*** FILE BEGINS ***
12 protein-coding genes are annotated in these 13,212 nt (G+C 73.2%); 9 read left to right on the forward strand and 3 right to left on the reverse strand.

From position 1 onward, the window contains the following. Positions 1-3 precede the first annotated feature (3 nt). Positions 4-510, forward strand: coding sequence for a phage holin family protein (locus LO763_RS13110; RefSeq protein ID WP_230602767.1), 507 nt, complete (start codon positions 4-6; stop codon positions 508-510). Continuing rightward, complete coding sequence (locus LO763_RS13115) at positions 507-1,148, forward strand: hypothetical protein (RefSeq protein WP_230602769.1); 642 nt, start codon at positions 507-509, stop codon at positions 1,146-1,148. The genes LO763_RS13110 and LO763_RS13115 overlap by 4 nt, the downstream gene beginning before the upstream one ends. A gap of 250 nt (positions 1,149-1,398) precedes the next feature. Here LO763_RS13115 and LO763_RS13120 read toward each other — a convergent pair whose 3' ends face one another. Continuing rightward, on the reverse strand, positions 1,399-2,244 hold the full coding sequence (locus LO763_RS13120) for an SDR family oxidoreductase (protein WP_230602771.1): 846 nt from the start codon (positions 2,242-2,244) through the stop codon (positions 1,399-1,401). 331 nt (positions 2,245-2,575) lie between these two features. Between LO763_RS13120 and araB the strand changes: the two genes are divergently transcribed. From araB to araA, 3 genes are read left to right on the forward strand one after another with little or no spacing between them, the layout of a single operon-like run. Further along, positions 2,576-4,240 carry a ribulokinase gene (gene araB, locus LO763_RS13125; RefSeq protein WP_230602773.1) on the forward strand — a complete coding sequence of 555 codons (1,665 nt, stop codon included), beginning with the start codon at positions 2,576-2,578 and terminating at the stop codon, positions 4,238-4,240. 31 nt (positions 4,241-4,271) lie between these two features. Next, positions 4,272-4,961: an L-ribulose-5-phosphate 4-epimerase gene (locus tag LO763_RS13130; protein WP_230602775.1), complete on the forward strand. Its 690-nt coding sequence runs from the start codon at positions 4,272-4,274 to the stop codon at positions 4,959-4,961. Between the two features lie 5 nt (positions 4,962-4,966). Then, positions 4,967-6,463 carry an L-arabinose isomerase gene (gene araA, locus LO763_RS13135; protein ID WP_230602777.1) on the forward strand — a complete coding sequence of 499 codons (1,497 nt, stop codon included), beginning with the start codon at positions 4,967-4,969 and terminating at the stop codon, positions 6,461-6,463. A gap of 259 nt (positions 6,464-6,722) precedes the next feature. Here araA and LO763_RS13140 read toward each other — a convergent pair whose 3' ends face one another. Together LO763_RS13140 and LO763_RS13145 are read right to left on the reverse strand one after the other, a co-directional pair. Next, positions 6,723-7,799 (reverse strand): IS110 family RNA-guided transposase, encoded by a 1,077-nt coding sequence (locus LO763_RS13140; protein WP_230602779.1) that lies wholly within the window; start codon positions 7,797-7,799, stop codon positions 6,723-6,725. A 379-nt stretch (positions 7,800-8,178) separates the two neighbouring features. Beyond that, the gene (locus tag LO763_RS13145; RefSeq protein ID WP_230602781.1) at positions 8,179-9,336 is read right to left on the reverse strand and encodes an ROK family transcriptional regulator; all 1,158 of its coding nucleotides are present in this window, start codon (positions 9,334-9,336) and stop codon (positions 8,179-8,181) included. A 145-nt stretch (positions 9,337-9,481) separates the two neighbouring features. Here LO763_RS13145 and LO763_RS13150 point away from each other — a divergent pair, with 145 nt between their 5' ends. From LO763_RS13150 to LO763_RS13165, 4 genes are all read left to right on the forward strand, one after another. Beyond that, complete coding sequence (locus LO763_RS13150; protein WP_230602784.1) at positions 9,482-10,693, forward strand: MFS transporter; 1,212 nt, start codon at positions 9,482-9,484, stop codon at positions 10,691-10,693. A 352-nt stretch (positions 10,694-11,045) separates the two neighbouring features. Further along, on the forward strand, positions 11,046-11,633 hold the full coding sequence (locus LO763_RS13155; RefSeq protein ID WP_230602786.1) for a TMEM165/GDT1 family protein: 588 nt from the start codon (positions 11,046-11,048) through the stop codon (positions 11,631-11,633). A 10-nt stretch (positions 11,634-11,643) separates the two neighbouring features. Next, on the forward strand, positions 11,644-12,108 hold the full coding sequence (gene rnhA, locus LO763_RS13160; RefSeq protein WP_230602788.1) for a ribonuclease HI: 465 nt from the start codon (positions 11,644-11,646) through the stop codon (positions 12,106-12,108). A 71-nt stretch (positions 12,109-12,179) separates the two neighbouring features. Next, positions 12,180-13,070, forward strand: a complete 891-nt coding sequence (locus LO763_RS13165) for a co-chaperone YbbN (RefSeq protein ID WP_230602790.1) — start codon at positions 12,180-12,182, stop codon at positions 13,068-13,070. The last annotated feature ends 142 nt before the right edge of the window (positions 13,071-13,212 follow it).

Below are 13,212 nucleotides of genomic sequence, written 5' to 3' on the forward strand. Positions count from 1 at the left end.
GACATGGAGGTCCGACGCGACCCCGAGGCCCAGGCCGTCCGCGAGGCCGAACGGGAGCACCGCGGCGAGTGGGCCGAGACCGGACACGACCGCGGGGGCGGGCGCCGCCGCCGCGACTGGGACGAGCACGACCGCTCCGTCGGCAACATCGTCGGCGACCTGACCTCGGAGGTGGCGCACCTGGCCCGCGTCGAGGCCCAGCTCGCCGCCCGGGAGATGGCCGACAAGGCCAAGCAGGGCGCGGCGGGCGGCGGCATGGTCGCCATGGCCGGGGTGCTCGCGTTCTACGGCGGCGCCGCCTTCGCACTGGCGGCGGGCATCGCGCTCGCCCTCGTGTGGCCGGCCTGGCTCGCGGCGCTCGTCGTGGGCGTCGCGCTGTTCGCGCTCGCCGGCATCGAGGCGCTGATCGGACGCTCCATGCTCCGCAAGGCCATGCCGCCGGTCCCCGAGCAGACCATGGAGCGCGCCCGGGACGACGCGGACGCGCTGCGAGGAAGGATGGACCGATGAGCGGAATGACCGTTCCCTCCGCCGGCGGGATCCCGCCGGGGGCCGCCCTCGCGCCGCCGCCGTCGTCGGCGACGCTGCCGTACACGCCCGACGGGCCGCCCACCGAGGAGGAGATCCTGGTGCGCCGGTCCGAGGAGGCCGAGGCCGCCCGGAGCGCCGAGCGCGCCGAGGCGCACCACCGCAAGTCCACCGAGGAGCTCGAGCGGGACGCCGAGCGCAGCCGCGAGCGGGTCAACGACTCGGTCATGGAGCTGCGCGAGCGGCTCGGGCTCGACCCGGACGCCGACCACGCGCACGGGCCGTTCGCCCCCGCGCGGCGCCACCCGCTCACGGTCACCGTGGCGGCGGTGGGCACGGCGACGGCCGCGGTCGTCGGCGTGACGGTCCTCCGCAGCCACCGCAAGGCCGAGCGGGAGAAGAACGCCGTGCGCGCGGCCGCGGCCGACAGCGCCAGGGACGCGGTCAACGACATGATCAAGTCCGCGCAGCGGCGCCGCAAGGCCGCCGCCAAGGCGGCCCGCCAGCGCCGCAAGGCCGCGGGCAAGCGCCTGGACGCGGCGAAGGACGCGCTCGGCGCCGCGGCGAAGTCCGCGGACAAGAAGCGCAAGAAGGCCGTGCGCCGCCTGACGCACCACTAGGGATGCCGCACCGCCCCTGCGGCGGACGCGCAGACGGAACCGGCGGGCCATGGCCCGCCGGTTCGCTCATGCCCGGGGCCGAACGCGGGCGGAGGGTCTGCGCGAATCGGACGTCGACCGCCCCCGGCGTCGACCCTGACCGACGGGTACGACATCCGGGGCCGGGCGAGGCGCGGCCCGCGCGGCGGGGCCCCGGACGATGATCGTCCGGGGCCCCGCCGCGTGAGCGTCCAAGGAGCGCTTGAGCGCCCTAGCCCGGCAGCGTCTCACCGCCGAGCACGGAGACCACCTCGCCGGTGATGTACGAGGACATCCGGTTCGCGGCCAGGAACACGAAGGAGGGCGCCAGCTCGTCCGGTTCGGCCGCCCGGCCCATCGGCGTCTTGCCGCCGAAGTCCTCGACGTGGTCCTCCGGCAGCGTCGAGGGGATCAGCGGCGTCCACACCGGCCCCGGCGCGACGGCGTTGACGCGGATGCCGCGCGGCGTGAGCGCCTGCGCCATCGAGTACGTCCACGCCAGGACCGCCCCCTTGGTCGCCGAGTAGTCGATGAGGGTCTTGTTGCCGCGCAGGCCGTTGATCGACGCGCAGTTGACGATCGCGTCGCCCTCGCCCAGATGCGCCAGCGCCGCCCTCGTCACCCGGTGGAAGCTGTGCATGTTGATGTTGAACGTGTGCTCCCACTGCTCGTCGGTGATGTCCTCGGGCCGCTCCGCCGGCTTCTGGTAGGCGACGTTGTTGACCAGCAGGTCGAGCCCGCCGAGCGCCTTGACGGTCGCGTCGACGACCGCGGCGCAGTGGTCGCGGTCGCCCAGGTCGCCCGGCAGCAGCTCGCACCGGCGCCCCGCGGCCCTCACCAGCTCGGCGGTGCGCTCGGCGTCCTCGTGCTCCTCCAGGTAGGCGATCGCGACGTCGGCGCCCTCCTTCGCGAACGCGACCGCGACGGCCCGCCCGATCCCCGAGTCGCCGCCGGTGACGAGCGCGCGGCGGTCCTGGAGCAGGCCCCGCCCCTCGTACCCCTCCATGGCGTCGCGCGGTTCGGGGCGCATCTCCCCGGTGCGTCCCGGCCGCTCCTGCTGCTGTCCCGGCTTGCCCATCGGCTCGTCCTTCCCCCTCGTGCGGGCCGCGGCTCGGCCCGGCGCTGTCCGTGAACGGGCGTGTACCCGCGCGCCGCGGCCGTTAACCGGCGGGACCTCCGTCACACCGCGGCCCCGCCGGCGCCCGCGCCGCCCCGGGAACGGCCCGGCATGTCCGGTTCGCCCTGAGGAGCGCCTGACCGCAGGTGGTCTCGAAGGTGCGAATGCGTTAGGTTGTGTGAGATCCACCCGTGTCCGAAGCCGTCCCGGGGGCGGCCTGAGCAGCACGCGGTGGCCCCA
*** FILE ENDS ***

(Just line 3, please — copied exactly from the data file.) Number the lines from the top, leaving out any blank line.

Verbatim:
Below are 13,212 nucleotides of genomic sequence, written 5' to 3' on the forward strand. Positions count from 1 at the left end.